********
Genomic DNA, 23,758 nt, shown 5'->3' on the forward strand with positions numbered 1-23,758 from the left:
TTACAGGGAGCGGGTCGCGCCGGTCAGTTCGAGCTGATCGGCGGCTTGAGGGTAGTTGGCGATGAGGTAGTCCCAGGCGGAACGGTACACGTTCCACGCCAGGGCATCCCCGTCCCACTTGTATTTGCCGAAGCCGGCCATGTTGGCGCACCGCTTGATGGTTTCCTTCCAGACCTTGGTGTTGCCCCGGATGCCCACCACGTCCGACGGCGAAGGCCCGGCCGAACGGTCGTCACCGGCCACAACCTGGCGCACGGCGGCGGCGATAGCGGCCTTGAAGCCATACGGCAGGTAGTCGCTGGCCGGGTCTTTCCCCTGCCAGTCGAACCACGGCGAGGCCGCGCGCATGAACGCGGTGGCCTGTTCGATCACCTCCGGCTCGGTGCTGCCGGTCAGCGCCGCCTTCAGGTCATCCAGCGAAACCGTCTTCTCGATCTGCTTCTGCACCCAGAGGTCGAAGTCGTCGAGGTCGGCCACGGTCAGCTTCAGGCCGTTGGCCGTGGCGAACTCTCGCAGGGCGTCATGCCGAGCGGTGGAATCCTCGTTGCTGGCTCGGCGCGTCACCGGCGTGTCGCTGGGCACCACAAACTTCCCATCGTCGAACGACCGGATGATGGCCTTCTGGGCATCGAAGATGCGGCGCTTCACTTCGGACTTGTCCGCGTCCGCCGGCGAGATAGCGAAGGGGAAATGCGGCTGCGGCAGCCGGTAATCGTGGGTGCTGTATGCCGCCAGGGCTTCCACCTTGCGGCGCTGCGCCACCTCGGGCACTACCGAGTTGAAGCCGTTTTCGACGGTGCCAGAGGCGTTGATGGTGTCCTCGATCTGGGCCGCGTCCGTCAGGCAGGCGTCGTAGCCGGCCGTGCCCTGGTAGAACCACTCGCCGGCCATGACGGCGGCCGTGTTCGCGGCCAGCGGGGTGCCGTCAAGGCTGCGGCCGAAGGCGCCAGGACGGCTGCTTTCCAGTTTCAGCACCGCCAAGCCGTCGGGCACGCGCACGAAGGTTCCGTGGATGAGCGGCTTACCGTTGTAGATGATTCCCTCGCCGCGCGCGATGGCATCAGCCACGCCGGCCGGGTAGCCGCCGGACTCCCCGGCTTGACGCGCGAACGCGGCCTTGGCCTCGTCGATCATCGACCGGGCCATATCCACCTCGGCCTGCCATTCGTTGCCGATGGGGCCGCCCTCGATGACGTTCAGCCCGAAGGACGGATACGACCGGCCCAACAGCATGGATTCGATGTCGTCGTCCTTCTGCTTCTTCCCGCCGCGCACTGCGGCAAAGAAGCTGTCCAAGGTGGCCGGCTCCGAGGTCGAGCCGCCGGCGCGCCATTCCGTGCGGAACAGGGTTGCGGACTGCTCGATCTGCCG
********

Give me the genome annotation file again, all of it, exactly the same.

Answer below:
Genomic DNA, 23,758 nt, shown 5'->3' on the forward strand with positions numbered 1-23,758 from the left:
TTACAGGGAGCGGGTCGCGCCGGTCAGTTCGAGCTGATCGGCGGCTTGAGGGTAGTTGGCGATGAGGTAGTCCCAGGCGGAACGGTACACGTTCCACGCCAGGGCATCCCCGTCCCACTTGTATTTGCCGAAGCCGGCCATGTTGGCGCACCGCTTGATGGTTTCCTTCCAGACCTTGGTGTTGCCCCGGATGCCCACCACGTCCGACGGCGAAGGCCCGGCCGAACGGTCGTCACCGGCCACAACCTGGCGCACGGCGGCGGCGATAGCGGCCTTGAAGCCATACGGCAGGTAGTCGCTGGCCGGGTCTTTCCCCTGCCAGTCGAACCACGGCGAGGCCGCGCGCATGAACGCGGTGGCCTGTTCGATCACCTCCGGCTCGGTGCTGCCGGTCAGCGCCGCCTTCAGGTCATCCAGCGAAACCGTCTTCTCGATCTGCTTCTGCACCCAGAGGTCGAAGTCGTCGAGGTCGGCCACGGTCAGCTTCAGGCCGTTGGCCGTGGCGAACTCTCGCAGGGCGTCATGCCGAGCGGTGGAATCCTCGTTGCTGGCTCGGCGCGTCACCGGCGTGTCGCTGGGCACCACAAACTTCCCATCGTCGAACGACCGGATGATGGCCTTCTGGGCATCGAAGATGCGGCGCTTCACTTCGGACTTGTCCGCGTCCGCCGGCGAGATAGCGAAGGGGAAATGCGGCTGCGGCAGCCGGTAATCGTGGGTGCTGTATGCCGCCAGGGCTTCCACCTTGCGGCGCTGCGCCACCTCGGGCACTACCGAGTTGAAGCCGTTTTCGACGGTGCCAGAGGCGTTGATGGTGTCCTCGATCTGGGCCGCGTCCGTCAGGCAGGCGTCGTAGCCGGCCGTGCCCTGGTAGAACCACTCGCCGGCCATGACGGCGGCCGTGTTCGCGGCCAGCGGGGTGCCGTCAAGGCTGCGGCCGAAGGCGCCAGGACGGCTGCTTTCCAGTTTCAGCACCGCCAAGCCGTCGGGCACGCGCACGAAGGTTCCGTGGATGAGCGGCTTACCGTTGTAGATGATTCCCTCGCCGCGCGCGATGGCATCAGCCACGCCGGCCGGGTAGCCGCCGGACTCCCCGGCTTGACGCGCGAACGCGGCCTTGGCCTCGTCGATCATCGACCGGGCCATATCCACCTCGGCCTGCCATTCGTTGCCGATGGGGCCGCCCTCGATGACGTTCAGCCCGAAGGACGGATACGACCGGCCCAACAGCATGGATTCGATGTCGTCGTCCTTCTGCTTCTTCCCGCCGCGCACTGCGGCAAAGAAGCTGTCCAAGGTGGCCGGCTCCGAGGTCGAGCCGCCGGCGCGCCATTCCGTGCGGAACAGGGTTGCGGACTGCTCGATCTGCCG